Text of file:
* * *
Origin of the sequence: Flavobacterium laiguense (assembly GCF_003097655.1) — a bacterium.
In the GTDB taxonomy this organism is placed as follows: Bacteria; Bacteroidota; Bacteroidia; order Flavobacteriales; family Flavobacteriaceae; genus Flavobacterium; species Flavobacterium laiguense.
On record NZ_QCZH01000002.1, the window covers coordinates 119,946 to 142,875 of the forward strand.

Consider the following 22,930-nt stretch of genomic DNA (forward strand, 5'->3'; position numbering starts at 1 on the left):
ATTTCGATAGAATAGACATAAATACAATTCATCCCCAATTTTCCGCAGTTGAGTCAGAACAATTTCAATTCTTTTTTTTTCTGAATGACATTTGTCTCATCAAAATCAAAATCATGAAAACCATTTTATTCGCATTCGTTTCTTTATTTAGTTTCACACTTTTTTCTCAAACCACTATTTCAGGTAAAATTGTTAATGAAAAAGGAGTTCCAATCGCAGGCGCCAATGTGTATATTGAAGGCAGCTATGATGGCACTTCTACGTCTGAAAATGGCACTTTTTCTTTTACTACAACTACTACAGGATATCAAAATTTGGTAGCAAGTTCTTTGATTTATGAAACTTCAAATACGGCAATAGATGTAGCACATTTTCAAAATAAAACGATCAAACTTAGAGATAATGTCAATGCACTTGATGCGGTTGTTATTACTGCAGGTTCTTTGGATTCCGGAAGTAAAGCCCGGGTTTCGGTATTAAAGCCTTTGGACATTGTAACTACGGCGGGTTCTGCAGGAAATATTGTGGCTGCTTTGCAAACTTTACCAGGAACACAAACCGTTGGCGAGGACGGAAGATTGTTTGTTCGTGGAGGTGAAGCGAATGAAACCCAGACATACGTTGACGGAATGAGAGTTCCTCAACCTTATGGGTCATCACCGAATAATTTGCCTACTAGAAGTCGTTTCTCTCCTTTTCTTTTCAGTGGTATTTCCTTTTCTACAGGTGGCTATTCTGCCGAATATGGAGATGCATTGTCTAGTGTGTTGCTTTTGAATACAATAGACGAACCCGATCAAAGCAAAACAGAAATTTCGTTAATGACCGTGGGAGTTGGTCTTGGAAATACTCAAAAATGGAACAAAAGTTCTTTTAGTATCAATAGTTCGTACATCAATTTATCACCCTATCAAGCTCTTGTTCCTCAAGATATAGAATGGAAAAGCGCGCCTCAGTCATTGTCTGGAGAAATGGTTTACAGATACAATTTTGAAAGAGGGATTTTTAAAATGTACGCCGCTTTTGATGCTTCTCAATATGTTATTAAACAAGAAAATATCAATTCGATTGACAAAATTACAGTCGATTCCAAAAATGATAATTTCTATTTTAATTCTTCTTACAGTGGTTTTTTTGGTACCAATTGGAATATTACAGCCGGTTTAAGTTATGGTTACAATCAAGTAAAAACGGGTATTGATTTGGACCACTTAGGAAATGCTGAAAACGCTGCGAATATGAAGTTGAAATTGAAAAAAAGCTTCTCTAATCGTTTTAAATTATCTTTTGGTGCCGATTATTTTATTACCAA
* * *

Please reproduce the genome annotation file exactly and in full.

Origin of the sequence: Flavobacterium laiguense (assembly GCF_003097655.1) — a bacterium.
In the GTDB taxonomy this organism is placed as follows: Bacteria; Bacteroidota; Bacteroidia; order Flavobacteriales; family Flavobacteriaceae; genus Flavobacterium; species Flavobacterium laiguense.
On record NZ_QCZH01000002.1, the window covers coordinates 119,946 to 142,875 of the forward strand.

Consider the following 22,930-nt stretch of genomic DNA (forward strand, 5'->3'; position numbering starts at 1 on the left):
ATTTCGATAGAATAGACATAAATACAATTCATCCCCAATTTTCCGCAGTTGAGTCAGAACAATTTCAATTCTTTTTTTTTCTGAATGACATTTGTCTCATCAAAATCAAAATCATGAAAACCATTTTATTCGCATTCGTTTCTTTATTTAGTTTCACACTTTTTTCTCAAACCACTATTTCAGGTAAAATTGTTAATGAAAAAGGAGTTCCAATCGCAGGCGCCAATGTGTATATTGAAGGCAGCTATGATGGCACTTCTACGTCTGAAAATGGCACTTTTTCTTTTACTACAACTACTACAGGATATCAAAATTTGGTAGCAAGTTCTTTGATTTATGAAACTTCAAATACGGCAATAGATGTAGCACATTTTCAAAATAAAACGATCAAACTTAGAGATAATGTCAATGCACTTGATGCGGTTGTTATTACTGCAGGTTCTTTGGATTCCGGAAGTAAAGCCCGGGTTTCGGTATTAAAGCCTTTGGACATTGTAACTACGGCGGGTTCTGCAGGAAATATTGTGGCTGCTTTGCAAACTTTACCAGGAACACAAACCGTTGGCGAGGACGGAAGATTGTTTGTTCGTGGAGGTGAAGCGAATGAAACCCAGACATACGTTGACGGAATGAGAGTTCCTCAACCTTATGGGTCATCACCGAATAATTTGCCTACTAGAAGTCGTTTCTCTCCTTTTCTTTTCAGTGGTATTTCCTTTTCTACAGGTGGCTATTCTGCCGAATATGGAGATGCATTGTCTAGTGTGTTGCTTTTGAATACAATAGACGAACCCGATCAAAGCAAAACAGAAATTTCGTTAATGACCGTGGGAGTTGGTCTTGGAAATACTCAAAAATGGAACAAAAGTTCTTTTAGTATCAATAGTTCGTACATCAATTTATCACCCTATCAAGCTCTTGTTCCTCAAGATATAGAATGGAAAAGCGCGCCTCAGTCATTGTCTGGAGAAATGGTTTACAGATACAATTTTGAAAGAGGGATTTTTAAAATGTACGCCGCTTTTGATGCTTCTCAATATGTTATTAAACAAGAAAATATCAATTCGATTGACAAAATTACAGTCGATTCCAAAAATGATAATTTCTATTTTAATTCTTCTTACAGTGGTTTTTTTGGTACCAATTGGAATATTACAGCCGGTTTAAGTTATGGTTACAATCAAGTAAAAACGGGTATTGATTTGGACCACTTAGGAAATGCTGAAAACGCTGCGAATATGAAGTTGAAATTGAAAAAAAGCTTCTCTAATCGTTTTAAATTATCTTTTGGTGCCGATTATTTTATTACCAA